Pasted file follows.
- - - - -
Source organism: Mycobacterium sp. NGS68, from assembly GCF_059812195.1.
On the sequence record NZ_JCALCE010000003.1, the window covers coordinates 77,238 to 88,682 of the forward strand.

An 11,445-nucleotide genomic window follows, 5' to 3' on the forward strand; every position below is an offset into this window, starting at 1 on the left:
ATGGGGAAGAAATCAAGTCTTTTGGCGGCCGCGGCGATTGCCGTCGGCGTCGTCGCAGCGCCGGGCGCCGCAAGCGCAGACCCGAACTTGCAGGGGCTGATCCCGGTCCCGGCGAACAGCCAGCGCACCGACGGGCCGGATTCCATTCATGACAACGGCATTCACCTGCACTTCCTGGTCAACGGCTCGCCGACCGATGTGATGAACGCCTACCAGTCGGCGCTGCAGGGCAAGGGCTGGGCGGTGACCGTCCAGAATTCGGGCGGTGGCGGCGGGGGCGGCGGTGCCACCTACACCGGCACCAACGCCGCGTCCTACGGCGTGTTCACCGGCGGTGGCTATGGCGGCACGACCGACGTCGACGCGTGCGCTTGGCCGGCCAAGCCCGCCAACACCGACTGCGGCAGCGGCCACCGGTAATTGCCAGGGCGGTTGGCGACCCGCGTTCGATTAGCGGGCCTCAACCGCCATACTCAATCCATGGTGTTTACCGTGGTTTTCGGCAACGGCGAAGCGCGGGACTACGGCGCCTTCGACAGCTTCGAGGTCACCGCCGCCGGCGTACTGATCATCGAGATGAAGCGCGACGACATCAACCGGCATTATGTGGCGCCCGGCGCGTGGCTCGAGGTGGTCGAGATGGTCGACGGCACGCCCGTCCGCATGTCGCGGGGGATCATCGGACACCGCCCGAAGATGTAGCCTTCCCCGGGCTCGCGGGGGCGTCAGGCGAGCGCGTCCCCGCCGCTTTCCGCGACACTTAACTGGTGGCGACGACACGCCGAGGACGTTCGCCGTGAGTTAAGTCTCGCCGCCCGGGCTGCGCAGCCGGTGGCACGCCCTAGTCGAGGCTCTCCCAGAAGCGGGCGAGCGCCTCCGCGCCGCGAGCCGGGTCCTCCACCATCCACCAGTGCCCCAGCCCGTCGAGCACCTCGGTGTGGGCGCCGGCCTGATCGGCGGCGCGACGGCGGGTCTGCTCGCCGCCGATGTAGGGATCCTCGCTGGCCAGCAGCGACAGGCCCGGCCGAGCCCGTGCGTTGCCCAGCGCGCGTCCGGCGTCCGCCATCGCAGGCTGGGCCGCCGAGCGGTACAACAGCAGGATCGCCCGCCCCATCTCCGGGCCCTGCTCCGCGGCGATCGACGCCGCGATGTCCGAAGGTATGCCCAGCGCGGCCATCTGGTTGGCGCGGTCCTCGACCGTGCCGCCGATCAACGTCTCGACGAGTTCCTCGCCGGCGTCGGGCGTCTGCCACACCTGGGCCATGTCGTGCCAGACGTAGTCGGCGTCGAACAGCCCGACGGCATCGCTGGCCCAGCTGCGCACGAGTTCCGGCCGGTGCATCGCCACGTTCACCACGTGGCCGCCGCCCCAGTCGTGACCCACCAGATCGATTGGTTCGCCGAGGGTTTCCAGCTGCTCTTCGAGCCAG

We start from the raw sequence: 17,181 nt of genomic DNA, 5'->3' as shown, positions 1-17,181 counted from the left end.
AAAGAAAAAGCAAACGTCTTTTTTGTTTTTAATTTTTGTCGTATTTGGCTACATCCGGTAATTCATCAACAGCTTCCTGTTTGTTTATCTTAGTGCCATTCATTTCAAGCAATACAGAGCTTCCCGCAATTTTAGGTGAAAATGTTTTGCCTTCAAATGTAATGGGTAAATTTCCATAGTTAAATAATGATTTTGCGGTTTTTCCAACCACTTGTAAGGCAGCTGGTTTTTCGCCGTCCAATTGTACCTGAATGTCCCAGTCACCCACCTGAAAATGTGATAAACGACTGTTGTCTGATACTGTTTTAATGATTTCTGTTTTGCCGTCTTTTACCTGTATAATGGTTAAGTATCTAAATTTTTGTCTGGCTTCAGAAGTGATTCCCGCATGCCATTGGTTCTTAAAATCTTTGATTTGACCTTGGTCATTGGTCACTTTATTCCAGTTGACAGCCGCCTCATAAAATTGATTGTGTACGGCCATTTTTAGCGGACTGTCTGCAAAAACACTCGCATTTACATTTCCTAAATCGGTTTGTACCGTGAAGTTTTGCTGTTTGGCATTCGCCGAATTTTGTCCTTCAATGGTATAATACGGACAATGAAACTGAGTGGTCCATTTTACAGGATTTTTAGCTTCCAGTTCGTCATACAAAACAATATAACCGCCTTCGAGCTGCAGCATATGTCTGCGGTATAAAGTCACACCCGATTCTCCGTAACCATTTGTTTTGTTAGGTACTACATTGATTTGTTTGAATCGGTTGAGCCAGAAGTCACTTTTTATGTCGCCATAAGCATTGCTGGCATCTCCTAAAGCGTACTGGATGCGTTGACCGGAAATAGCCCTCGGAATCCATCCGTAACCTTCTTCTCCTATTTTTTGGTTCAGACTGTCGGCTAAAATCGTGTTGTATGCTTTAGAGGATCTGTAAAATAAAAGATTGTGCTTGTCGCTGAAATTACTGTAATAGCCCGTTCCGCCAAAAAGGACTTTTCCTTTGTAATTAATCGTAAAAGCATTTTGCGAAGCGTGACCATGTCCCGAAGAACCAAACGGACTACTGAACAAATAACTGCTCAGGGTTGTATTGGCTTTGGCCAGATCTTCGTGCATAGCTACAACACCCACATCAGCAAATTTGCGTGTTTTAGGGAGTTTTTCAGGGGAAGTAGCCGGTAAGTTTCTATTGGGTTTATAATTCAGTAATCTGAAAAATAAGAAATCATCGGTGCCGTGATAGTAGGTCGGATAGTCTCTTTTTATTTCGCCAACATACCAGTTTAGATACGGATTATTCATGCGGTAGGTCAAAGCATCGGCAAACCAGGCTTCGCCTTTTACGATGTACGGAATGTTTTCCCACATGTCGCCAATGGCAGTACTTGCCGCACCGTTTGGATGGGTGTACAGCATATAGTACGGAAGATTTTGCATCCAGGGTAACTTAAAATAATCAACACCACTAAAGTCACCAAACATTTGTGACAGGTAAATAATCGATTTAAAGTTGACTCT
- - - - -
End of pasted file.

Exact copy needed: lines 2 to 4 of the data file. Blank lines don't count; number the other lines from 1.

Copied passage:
On the sequence record NZ_JCALCE010000003.1, the window covers coordinates 77,238 to 88,682 of the forward strand.

An 11,445-nucleotide genomic window follows, 5' to 3' on the forward strand; every position below is an offset into this window, starting at 1 on the left:
ATGGGGAAGAAATCAAGTCTTTTGGCGGCCGCGGCGATTGCCGTCGGCGTCGTCGCAGCGCCGGGCGCCGCAAGCGCAGACCCGAACTTGCAGGGGCTGATCCCGGTCCCGGCGAACAGCCAGCGCACCGACGGGCCGGATTCCATTCATGACAACGGCATTCACCTGCACTTCCTGGTCAACGGCTCGCCGACCGATGTGATGAACGCCTACCAGTCGGCGCTGCAGGGCAAGGGCTGGGCGGTGACCGTCCAGAATTCGGGCGGTGGCGGCGGGGGCGGCGGTGCCACCTACACCGGCACCAACGCCGCGTCCTACGGCGTGTTCACCGGCGGTGGCTATGGCGGCACGACCGACGTCGACGCGTGCGCTTGGCCGGCCAAGCCCGCCAACACCGACTGCGGCAGCGGCCACCGGTAATTGCCAGGGCGGTTGGCGACCCGCGTTCGATTAGCGGGCCTCAACCGCCATACTCAATCCATGGTGTTTACCGTGGTTTTCGGCAACGGCGAAGCGCGGGACTACGGCGCCTTCGACAGCTTCGAGGTCACCGCCGCCGGCGTACTGATCATCGAGATGAAGCGCGACGACATCAACCGGCATTATGTGGCGCCCGGCGCGTGGCTCGAGGTGGTCGAGATGGTCGACGGCACGCCCGTCCGCATGTCGCGGGGGATCATCGGACACCGCCCGAAGATGTAGCCTTCCCCGGGCTCGCGGGGGCGTCAGGCGAGCGCGTCCCCGCCGCTTTCCGCGACACTTAACTGGTGGCGACGACACGCCGAGGACGTTCGCCGTGAGTTAAGTCTCGCCGCCCGGGCTGCGCAGCCGGTGGCACGCCCTAGTCGAGGCTCTCCCAGAAGCGGGCGAGCGCCTCCGCGCCGCGAGCCGGGTCCTCCACCATCCACCAGTGCCCCAGCCCGTCGAGCACCTCGGTGTGGGCGCCGGCCTGATCGGCGGCGCGACGGCGGGTCTGCTCGCCGCCGATGTAGGGATCCTCGCTGGCCAGCAGCGACAGGCCCGGCCGAGCCCGTGCGTTGCCCAGCGCGCGTCCGGCGTCCGCCATCGCAGGCTGGGCCGCCGAGCGGTACAACAGCAGGATCGCCCGCCCCATCTCCGGGCCCTGCTCCGCGGCGATCGACGCCGCGATGTCCGAAGGTATGCCCAGCGCGGCCATCTGGTTGGCGCGGTCCTCGACCGTGCCGCCGATCAACGTCTCGACGAGTTCCTCGCCGGCGTCGGGCGTCTGCCACACCTGGGCCATGTCGTGCCAGACGTAGTCGGCGTCGAACAGCCCGACGGCATCGCTGGCCCAGCTGCGCACGAGTTCCGGCCGGTGCATCGCCACGTTCACCACGTGGCCGCCGCCCCAGTCGTGACCCACCAGATCGATTGGTTCGCCGAGGGTTTCCAGCTGCTCTTCGAGCCAG